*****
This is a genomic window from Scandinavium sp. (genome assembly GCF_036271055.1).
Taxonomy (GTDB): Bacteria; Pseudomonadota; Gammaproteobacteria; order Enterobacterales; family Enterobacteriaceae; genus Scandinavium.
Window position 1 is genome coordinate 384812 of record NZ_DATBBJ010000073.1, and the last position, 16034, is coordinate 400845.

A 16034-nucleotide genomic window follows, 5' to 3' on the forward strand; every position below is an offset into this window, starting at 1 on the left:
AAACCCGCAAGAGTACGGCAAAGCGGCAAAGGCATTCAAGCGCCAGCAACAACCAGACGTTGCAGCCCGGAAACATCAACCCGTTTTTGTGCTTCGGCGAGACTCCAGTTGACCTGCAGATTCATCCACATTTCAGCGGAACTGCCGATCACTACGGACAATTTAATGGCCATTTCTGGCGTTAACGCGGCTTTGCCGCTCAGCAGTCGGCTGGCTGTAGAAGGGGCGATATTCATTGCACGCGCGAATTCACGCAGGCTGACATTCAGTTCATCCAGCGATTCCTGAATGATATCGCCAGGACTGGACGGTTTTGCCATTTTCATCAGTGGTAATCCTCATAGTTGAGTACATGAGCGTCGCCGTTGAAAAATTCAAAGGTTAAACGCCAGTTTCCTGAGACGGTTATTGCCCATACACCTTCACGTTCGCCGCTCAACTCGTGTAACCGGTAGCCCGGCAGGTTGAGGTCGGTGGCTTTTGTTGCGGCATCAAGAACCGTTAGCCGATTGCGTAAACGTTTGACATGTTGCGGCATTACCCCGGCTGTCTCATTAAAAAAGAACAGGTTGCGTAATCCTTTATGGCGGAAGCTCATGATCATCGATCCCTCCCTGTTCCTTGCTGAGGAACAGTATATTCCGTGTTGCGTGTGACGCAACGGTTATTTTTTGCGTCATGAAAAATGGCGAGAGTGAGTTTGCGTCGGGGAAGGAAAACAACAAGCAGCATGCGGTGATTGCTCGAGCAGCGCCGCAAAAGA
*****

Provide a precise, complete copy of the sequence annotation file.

This is a genomic window from Scandinavium sp. (genome assembly GCF_036271055.1).
Taxonomy (GTDB): Bacteria; Pseudomonadota; Gammaproteobacteria; order Enterobacterales; family Enterobacteriaceae; genus Scandinavium.
Window position 1 is genome coordinate 384812 of record NZ_DATBBJ010000073.1, and the last position, 16034, is coordinate 400845.

A 16034-nucleotide genomic window follows, 5' to 3' on the forward strand; every position below is an offset into this window, starting at 1 on the left:
AAACCCGCAAGAGTACGGCAAAGCGGCAAAGGCATTCAAGCGCCAGCAACAACCAGACGTTGCAGCCCGGAAACATCAACCCGTTTTTGTGCTTCGGCGAGACTCCAGTTGACCTGCAGATTCATCCACATTTCAGCGGAACTGCCGATCACTACGGACAATTTAATGGCCATTTCTGGCGTTAACGCGGCTTTGCCGCTCAGCAGTCGGCTGGCTGTAGAAGGGGCGATATTCATTGCACGCGCGAATTCACGCAGGCTGACATTCAGTTCATCCAGCGATTCCTGAATGATATCGCCAGGACTGGACGGTTTTGCCATTTTCATCAGTGGTAATCCTCATAGTTGAGTACATGAGCGTCGCCGTTGAAAAATTCAAAGGTTAAACGCCAGTTTCCTGAGACGGTTATTGCCCATACACCTTCACGTTCGCCGCTCAACTCGTGTAACCGGTAGCCCGGCAGGTTGAGGTCGGTGGCTTTTGTTGCGGCATCAAGAACCGTTAGCCGATTGCGTAAACGTTTGACATGTTGCGGCATTACCCCGGCTGTCTCATTAAAAAAGAACAGGTTGCGTAATCCTTTATGGCGGAAGCTCATGATCATCGATCCCTCCCTGTTCCTTGCTGAGGAACAGTATATTCCGTGTTGCGTGTGACGCAACGGTTATTTTTTGCGTCATGAAAAATGGCGAGAGTGAGTTTGCGTCGGGGAAGGAAAACAACAAGCAGCATGCGGTGATTGCTCGAGCAGCGCCGCAAAAGA